When I mention to my friends it’s frustrating the Winnipeg Public Library (WPL) charges a fee for DVD loans, I’m always surprised by the response: "Wait, you mean other public libraries don’t charge for DVD Loans?"
Unfortunately, Winnipeg is a glaring exception to the practices of similar libraries. A look through the policies of other public libraries shows it is the only major library system in Canada that charges for borrowing regular material. In fact, most provincial Public Library Acts forbid their public libraries from charging patrons for borrowing material.
Public libraries function as a collective pool of resources, an investment by citizens to provide access and benefit for all. For example, a recent study of the Toronto Public Library showed that for every dollar invested, Torontonians receive $5.63 worth of services from their library. This return on investment was calculated based on the Toronto comparative market price for similar services.
Other studies confirm these numbers are reflected in public libraries as a whole, which have a proven record in providing support for homeless populations, immigrants, entrepreneurs, students and small business owners. The WPL is no exception. It is a successful public library system with about 17 items borrowed per library card holder per year.
Why then does the WPL put a borrowing fee of $1.20 on their DVD loans and $2.20 for Blu-rays?
The WPL does have two exceptions to this fee: it doesn’t charge for children’s DVDs and it also waives the fee for those on social assistance. While these are important exceptions, it still places financial barriers on other potential borrowers.
There are Winnipeggers who, although they’re not on social assistance, are struggling financially and would appreciate the educational benefit of borrowing a documentary, the emotional enjoyment of an Oscar-winning feature or even just the chance to de-stress and enjoy a cheesy action movie.
The WPL refers to this $1.20 fee as a "wear-and-tear" charge. It was put in place during the 1999 city budget as a way for the library to increase revenue and create a fund for replacing overused and worn-out VHS tapes. The City of Winnipeg Charter has a law that specifies the WPL must provide free use of libraries by residents; however, the charter didn’t anticipate libraries would loan non-print material, so the law was written only referring to books. This created a loophole that city council took advantage of and let the library charge for video loans.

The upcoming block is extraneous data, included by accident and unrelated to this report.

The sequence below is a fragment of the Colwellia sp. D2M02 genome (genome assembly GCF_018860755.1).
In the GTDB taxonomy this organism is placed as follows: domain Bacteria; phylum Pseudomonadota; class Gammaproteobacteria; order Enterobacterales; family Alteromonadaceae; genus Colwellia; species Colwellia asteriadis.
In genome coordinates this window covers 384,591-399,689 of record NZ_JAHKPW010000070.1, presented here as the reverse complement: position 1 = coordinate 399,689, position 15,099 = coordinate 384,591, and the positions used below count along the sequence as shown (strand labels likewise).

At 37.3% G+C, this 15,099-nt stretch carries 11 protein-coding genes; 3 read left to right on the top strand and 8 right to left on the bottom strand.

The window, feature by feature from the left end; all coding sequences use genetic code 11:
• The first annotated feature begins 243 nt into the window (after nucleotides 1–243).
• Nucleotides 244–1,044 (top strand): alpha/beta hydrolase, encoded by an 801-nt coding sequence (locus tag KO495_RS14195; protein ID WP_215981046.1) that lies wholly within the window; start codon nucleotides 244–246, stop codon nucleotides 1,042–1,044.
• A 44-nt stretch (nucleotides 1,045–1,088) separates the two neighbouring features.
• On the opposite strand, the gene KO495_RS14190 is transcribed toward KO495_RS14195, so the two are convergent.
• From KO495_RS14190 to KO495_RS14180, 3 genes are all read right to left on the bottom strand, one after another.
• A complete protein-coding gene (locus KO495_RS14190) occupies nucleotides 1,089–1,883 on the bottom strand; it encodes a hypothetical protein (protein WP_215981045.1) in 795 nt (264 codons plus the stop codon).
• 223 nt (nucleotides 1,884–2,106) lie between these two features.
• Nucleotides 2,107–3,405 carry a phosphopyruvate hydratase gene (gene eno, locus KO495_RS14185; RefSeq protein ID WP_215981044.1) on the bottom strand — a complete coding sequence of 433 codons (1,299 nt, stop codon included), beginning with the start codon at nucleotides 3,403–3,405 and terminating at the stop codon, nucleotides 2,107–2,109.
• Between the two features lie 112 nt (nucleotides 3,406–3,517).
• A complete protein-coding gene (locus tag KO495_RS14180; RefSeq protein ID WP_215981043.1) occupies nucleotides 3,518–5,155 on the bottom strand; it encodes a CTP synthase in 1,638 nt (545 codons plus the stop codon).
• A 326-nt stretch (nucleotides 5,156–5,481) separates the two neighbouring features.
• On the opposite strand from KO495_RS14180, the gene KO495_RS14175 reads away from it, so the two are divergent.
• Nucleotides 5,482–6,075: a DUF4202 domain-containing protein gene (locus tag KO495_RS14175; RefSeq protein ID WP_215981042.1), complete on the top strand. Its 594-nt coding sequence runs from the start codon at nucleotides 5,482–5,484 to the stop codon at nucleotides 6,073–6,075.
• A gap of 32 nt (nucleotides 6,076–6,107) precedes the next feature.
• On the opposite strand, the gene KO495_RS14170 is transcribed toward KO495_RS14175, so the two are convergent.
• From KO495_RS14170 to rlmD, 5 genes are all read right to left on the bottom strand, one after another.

This "wear-and-tear" fee is a bit a misnomer in 2017, though. DVDs can have a shelf life of up to 50 years and last much longer than VHS tapes. DVDs also last longer at the library than well-worn paperbacks. Why charge the "wear-and-tear" fee on the DVDs and not the paperbacks? Why not CDs? Why place a price on one form of obtaining knowledge but not the other?
Despite the current boom in online video-streaming services, many people still do not have the money to afford Netflix or the Internet services required for streaming video. Public libraries across the country have been actively working to remove access barriers for patrons (e.g. overdue fines on material), and it would be a solid step in this direction for the WPL to remove this "wear-and-tear" fee.
Based on my discussions with the WPL, the library makes about $100,000 a year from this charge. If city council was to let the library remove this "wear-and-tear" fee, it would only cost about 20 cents more per Winnipeg citizen. Staff at the WPL have told me they also would favour the removal of this fee. (They are library staff after all!)
Saskatchewan recently attempted a major funding cut to its public libraries that resulted in uproar and protests. The provincial government quickly reversed direction on these cuts and admitted it made a mistake. Wouldn’t it be great if Winnipeg could remove its unnecessary borrowing fee and show that, like people in Saskatchewan, we value a library that provides equal access to all?
Ryan Regier is a government librarian located at the Canadian Science Centre for Human and Animal Health in Winnipeg.